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I recently took a weekend trip to Washington, D.C. with my newfound dedication to living mindfully. It was, without a doubt, one of the most enjoyable vacations of my life, and I credit that to the fact that I remained focused on staying in the moment at all times. My mind was blown by the number of things I had never noticed about the city before. I took immense pleasure from simply sitting on a bench that overlooked the Potomac River. I made a conscious effort to experience each moment for what it had to offer, without looking toward the future and what was next on our itinerary.

The satisfaction we can gain by mindfully approaching a wide variety of sense-stimulating destinations can significantly enhance and enrich our life experiences. Here are some excellent places to test your ability to live mindfully:

1. New York’s Central Park in the fall

2. The Cherry Blossom Festival in Washington, DC

3. The view from the Eiffel Tower at night

 

 

 

 

 

 

 

 

 


4. Lucy the Elephant

 

 

 

 

 

 

 

 

 

5. Dachau Concentration Camp

6. Lavender Fields in France at sunset

 

 

 

 

 

 

 

 

7. Portland’s Japanese Garden

 

 

 

 

 

 

 

 

 

8. Machu Piccu

9. Times Square on New Year’s Eve

10. The view of Bora Bora from the Thalasso Spa Resort

 

 

 

 

 

 

 

 

 

 

11. The frozen waterfalls in Pamukkale, Turkey

 

 

 

 

 

 

 

 

 

 

12. Longwood Gardens at Christmastime

13. A redwood tree in California

 

 

 

 

 

 

 

 

 

14. Mardis Gras

15. Ka Tao beach, Thailand

 

 

 

 

 

 

 

 

 

 

16. Miami Beach

17. Yellowstone National Park in the winter

18. The Black Forest

 

 

 

 

 

 

 

 

 

19. The tomb of Christopher Columbus in Seville, Spain

20. Niagara Falls

 

 

 

 

 

 

 

 

 

 

21. The Met

22. One World Trade Center

23. The Statue of Liberty

 

 

 

 

 

 

 

 

 

 

 

 

Photo Credits:
3. Geofftheref
4. Amy_Kearns
6. Vainsang
7. ahp_ibanez
10. Pierre Lesage
11. Armando Lodi
13. Drburtoni
15. Narisa
18. LinksmanJD
20. ipeters61
23.
photosinframes

 

 

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The REAL Reason You Shouldn’t be Eating at Chik-Fil-A

It’s amazing to me the number of people who have completely given up eating at a popular fast food restaurant based purely on a principle that has nothing to do with food.

Whether or not your opinions on gay marriage line up with Dan Cathy’s is totally up to you, of course, but personally I’d like to see more people deciding what to eat based on whether or not the food lines up with what the body needs.

It can be easy to make mindless choices when it comes to eating when the rhythm of daily life seems to demand it.  You can become zombified, mindlessely shoveling in food ordered through a window. You’ve got places to go, things to do.

Since food is what fuels the body and mind, you’ll soon have no place to go at all if you aren’t more mindful about how and what you eat. Reckless bingeing followed by disastrous dieting has led to copious amounts of obesity and a real lack of nutrients that healthy bodies need to succeed.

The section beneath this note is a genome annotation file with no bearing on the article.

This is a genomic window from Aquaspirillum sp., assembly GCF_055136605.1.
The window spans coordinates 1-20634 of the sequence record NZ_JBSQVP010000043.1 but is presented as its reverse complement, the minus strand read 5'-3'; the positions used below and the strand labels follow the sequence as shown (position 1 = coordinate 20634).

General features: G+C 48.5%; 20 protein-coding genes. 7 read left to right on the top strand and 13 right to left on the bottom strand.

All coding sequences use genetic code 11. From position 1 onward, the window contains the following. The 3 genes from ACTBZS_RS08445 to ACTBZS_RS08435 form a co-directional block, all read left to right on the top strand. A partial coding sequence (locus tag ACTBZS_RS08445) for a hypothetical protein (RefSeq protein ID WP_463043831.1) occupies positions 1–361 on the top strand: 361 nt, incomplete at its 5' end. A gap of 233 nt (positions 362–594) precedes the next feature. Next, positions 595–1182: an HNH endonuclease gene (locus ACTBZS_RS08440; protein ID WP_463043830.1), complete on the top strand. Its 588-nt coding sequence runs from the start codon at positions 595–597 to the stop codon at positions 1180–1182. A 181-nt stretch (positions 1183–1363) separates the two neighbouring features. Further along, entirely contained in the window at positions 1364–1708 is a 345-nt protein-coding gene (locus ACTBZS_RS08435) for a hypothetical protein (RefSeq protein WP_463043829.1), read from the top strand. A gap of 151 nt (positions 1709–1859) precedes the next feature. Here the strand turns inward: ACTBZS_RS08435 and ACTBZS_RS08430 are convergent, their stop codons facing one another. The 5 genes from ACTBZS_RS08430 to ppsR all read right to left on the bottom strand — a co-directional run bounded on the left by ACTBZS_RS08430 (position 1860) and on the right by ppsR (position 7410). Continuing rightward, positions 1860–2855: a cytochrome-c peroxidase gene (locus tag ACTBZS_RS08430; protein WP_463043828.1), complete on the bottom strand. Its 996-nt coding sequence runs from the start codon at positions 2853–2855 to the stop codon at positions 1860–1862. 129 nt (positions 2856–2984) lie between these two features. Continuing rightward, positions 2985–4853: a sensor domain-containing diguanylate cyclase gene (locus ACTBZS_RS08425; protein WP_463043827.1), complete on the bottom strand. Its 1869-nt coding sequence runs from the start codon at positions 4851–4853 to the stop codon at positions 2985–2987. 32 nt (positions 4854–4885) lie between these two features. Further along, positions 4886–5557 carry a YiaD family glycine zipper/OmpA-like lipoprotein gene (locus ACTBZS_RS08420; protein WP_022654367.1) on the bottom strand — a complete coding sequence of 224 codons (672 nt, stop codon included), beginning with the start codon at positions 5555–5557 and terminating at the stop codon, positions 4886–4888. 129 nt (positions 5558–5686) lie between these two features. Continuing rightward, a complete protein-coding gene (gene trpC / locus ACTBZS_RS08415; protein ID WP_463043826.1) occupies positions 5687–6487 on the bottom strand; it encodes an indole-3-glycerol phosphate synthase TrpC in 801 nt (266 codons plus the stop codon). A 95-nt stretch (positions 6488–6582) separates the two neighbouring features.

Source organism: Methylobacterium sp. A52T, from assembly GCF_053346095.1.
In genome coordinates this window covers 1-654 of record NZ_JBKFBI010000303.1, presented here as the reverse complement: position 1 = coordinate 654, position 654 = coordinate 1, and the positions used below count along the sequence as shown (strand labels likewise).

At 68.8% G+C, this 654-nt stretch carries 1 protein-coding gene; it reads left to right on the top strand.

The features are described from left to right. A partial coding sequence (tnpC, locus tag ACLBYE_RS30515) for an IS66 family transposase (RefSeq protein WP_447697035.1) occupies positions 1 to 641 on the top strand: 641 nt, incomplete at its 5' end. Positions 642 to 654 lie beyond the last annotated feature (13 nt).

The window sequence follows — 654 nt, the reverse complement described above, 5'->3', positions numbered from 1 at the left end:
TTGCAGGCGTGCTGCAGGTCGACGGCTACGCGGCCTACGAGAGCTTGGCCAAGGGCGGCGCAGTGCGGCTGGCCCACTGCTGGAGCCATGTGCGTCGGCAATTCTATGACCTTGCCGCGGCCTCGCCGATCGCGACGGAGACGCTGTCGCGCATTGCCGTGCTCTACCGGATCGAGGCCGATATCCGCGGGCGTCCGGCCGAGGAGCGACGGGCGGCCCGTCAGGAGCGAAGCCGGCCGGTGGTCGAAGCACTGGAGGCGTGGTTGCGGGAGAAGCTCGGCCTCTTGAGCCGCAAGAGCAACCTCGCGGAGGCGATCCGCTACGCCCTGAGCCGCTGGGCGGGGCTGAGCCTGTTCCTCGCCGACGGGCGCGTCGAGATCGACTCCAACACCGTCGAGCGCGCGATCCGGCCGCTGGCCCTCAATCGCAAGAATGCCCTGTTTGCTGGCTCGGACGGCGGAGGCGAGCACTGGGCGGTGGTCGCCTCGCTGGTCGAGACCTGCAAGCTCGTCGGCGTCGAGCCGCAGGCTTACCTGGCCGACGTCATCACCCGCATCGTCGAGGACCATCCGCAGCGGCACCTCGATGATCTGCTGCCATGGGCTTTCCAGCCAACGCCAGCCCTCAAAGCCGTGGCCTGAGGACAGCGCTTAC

Mindful eating involves slowing down and checking in with yourself before diving in. Does your body actually need fuel right now or are you just bored, sad, or angry?  Making sure that you are eating for the right reasons is the first step to mindful eating.

If you have checked in with yourself and have decided that your craving for food is due to a mind/body need, the next step is to make mindful choices about what type of fuel you put in your engine. Make thoughtful decisions so that you eat a variety of foods every day, including fruits, vegetables and plenty of protein. If your check-in shows that you’re regularly craving sugar or fat, you’ll have to look into the reasons or factors for that and make some life changes accordingly.

Lastly, once you have made a wise food choice, spend extra time enjoying it. Eat slowly, and really contemplate the flavors, textures, and spices that exist in your food. Eating mindfully involves turning off outside distractions. Don’t eat in front of the TV or computer – the distractions keep you from knowing when you are adequately full. Eating in relative silence is actually the best idea. It allows you to focus only on the task at hand, and when your body is properly fueled, you will be able to recognize it.

Chew slowly while you eat, and spend time tasting each bite. Try to really appreciate the taste and sensation of each morsel before swallowing. Avoid having the next bite ready and waiting on your fork. Enjoy a bite fully, contemplate it, and then take another thoughtful taste.  I have to tell you – as research for this article, I began mindfully eating this past weekend. It was absolutely mindblowing. I have never enjoyed a meal so much, and I stopped with half of my plate still full. Amazing!

You don’t have to have an hour-long silent meal every day of the week – that’s just not practical for most people, but you can aim for a once-weekly mindful meal and begin making better overall choices before stuffing your belly. Only this time, make your choices based on the issue at hand – your health.

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As a Thank You to all of our loyal readers, this week we will be doing our first ever FREE GIVEAWAY!  To be eligible, you must be subscribed to DailyPath, and you can do that by clicking the sign up box on our Home Page. There will never be a cost to you and we will never try to sell you anything (unless we write a book, of course.)   :)

The winner will be mailed a brand new copy of the book Mindful Eating: A Guide to Rediscovering a Healthy and Joyful Relationship with Food by Jan Chozen Bays. It’s a fantastic book and we wanted to be able to share it with a lucky reader. We’ll be drawing the random winner next Monday morning and the results will be announced here on the blog.  Good luck and thanks for reading.  We’re all in this together!